The goal for any gardener, small or large, should be to get the most food out of their growing space. This isn’t hard with baby greens and lettuces that bring in a high yield per square foot, but it can be a challenge for longer-season crops like broccoli, cauliflower, corn and onions, which¬†take up a lot of room for a relatively small amount of payoff.
One great way to make the most out of these crops is to plant a second, faster crop alongside them in their beds. Usually, this is well-thought-out and in our garden plan, but sometimes these intercrops are admittedly a bit of an on-the-fly decision when the season calls for it or when we see opportunity. Here are¬†a few crops we always turn to when we have a little extra garden space to fill.
Both head lettuce and cut lettuce are ideal intercrops. Head lettuce is nice because generally you are transplanting it into a row with maybe 30 days or so left until it’s ready to harvest. In that case, if you have a crop like broccoli or cauliflower or even tomatoes, you can transplant your lettuce first, then the other crop a week or so later (after a cultivation, preferably), and pull your lettuce just before the larger, longer season crop takes over.
As for cut lettuce, this is a crop that we’ve found does well with long-season onions, leeks and green onions. We like to sow a thick band down the middle of our leeks to produce one or two good cuttings before the leeks are ready. That way, we are taking advantage of all the space something as thin as a leek leaves unused.
Radishes might be the perfect intercrop. They are fast and compact, do not require a lot of nutrients, and are easy to harvest. You can sow radishes with nearly any long-season crop as long as it doesn’t impact your crop rotation too much. Personally, I like sowing them with slow brassicas and tomatoes.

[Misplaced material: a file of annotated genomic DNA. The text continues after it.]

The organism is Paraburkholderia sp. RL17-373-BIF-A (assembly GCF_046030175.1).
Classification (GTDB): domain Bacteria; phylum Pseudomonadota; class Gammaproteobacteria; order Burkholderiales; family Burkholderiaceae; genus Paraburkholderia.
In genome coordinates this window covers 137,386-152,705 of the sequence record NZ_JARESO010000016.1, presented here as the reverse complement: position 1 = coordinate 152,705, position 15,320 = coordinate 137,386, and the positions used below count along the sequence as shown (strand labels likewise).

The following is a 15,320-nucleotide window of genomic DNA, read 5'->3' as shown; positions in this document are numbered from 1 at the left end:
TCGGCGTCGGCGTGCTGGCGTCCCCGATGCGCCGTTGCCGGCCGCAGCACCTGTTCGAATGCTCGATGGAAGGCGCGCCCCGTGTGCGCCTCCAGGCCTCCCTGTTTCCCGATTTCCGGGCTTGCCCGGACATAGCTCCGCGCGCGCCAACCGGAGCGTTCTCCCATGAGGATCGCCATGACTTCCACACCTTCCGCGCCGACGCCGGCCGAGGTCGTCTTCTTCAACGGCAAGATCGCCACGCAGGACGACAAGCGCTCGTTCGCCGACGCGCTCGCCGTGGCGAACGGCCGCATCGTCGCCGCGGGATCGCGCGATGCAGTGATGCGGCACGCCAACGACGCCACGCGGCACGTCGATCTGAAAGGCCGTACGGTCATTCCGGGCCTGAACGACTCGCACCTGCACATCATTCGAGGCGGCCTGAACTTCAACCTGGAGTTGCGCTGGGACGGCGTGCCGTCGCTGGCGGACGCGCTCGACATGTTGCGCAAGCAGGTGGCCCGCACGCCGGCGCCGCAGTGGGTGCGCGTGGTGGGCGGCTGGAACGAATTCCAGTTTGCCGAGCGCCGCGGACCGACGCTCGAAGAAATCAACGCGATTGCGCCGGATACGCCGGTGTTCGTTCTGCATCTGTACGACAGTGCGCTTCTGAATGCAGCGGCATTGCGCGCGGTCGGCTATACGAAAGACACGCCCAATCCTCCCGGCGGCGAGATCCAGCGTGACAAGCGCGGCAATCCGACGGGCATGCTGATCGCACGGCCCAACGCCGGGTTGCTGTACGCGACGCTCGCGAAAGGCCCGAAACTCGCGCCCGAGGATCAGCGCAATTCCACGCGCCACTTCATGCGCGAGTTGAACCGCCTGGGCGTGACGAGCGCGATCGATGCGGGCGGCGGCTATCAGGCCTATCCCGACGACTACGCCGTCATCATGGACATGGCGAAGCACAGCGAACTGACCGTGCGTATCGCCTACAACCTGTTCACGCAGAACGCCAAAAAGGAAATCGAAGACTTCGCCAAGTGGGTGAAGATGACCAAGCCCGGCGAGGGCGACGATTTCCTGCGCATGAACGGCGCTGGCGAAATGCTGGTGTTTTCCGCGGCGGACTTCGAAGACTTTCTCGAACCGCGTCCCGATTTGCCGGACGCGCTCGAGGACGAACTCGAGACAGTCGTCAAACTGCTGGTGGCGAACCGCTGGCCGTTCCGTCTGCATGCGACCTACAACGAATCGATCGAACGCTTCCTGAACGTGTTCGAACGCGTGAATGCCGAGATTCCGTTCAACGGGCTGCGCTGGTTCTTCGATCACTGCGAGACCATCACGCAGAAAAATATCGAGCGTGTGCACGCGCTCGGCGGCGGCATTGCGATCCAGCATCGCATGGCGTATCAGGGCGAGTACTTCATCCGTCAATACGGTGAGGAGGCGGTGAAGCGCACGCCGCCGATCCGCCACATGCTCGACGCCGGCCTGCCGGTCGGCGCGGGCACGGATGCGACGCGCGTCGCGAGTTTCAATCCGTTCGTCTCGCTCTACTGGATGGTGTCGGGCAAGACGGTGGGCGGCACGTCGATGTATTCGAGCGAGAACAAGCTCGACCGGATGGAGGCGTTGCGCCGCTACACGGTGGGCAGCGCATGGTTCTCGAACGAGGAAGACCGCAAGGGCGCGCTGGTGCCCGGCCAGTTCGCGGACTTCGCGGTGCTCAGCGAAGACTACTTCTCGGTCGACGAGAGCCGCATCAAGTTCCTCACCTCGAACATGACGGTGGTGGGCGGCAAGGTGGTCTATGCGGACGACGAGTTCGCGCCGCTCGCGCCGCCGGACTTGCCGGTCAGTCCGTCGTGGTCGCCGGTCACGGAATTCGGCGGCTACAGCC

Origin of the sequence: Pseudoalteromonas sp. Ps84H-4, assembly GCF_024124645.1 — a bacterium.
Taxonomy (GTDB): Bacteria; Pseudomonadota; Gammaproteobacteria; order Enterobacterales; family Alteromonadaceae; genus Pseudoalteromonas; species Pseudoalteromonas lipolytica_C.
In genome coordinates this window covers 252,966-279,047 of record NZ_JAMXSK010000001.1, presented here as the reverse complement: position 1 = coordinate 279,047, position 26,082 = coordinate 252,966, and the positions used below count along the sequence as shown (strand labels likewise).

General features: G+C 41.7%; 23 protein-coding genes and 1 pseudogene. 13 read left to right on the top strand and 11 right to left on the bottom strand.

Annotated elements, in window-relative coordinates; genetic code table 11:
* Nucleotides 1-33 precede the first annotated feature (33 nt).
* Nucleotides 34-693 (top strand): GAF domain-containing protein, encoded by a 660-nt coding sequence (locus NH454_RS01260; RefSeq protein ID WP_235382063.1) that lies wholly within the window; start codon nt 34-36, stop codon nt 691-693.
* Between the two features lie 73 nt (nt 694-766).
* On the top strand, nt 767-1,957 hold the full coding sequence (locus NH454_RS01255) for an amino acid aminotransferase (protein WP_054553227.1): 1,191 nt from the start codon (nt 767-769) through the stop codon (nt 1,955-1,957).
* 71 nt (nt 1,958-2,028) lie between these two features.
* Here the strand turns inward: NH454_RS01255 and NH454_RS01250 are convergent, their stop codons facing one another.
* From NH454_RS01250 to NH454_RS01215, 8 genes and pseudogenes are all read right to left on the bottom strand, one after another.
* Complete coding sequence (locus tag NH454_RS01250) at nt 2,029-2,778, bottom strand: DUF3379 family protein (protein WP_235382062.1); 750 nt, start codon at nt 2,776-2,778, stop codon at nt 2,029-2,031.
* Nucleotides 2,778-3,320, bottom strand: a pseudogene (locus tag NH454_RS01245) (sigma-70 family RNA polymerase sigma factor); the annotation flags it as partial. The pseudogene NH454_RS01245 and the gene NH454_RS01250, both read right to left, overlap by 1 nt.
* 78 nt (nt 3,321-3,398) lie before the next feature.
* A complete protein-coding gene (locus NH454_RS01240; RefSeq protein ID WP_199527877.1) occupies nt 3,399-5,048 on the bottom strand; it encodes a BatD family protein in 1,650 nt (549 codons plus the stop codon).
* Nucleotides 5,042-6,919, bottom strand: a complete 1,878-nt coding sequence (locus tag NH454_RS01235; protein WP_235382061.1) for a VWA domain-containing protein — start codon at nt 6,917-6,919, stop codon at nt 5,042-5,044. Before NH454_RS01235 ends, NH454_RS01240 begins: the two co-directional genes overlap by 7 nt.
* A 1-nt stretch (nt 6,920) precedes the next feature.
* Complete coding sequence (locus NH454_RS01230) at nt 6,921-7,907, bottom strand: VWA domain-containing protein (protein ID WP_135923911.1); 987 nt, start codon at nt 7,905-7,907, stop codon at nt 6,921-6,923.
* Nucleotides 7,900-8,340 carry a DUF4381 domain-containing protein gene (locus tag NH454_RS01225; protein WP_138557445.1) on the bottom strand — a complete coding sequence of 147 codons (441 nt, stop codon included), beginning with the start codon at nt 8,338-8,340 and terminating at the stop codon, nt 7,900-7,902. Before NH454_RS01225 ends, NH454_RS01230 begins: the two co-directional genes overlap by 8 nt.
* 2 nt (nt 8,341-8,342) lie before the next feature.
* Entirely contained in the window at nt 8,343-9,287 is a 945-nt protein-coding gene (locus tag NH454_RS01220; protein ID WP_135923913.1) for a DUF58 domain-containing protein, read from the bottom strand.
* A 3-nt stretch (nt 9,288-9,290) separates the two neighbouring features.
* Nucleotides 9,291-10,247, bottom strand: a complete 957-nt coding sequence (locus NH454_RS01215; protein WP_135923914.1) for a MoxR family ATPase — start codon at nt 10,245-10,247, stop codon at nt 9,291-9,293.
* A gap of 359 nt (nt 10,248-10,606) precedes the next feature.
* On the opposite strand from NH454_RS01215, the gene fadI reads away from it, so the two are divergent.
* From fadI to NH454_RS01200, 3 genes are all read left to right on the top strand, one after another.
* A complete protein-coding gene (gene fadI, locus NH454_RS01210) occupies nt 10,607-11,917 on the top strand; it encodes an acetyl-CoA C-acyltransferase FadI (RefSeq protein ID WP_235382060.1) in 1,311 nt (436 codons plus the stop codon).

Turnip greens are larger than radish greens, so we use this crop strategically, as it will block out sunlight in the wrong situations. Generally, I will sow it with our green onion transplants so that immediately after the green onions are pulled, the turnips can take over the bed for another week or two. You can sow turnips with other crops, too, but keep in mind that at around 55¬†days to maturity, they take longer than most others on this list.
Many gardener’s introduction to intercropping is through the three sisters method: planting corn, beans and squash together in the same plot. I have personally had mixed results with this practice. What I have had better results with is using just two of the three, especially dent or sweet corn and dry beans together. Planting a drying bush bean between (or within) your corn rows can be an excellent way to feed your corn crop as it grows, shade out weeds, and make the most out of that space. Your yields may vary depending on season and variety, but you will almost certainly get two crops for the price of one. Seed your corn as soon as the soil is warm enough. After the first cultivation, once the corn is 2¬†inches or more, sow your bean seed. This will allow the corn to outcompete the beans and not get overtaken. The goal is a dried bean, though you can harvest beans green. It gets a little stuffy amongst corn rows and difficult to maneuver, but it’s definitely possible if space is limited.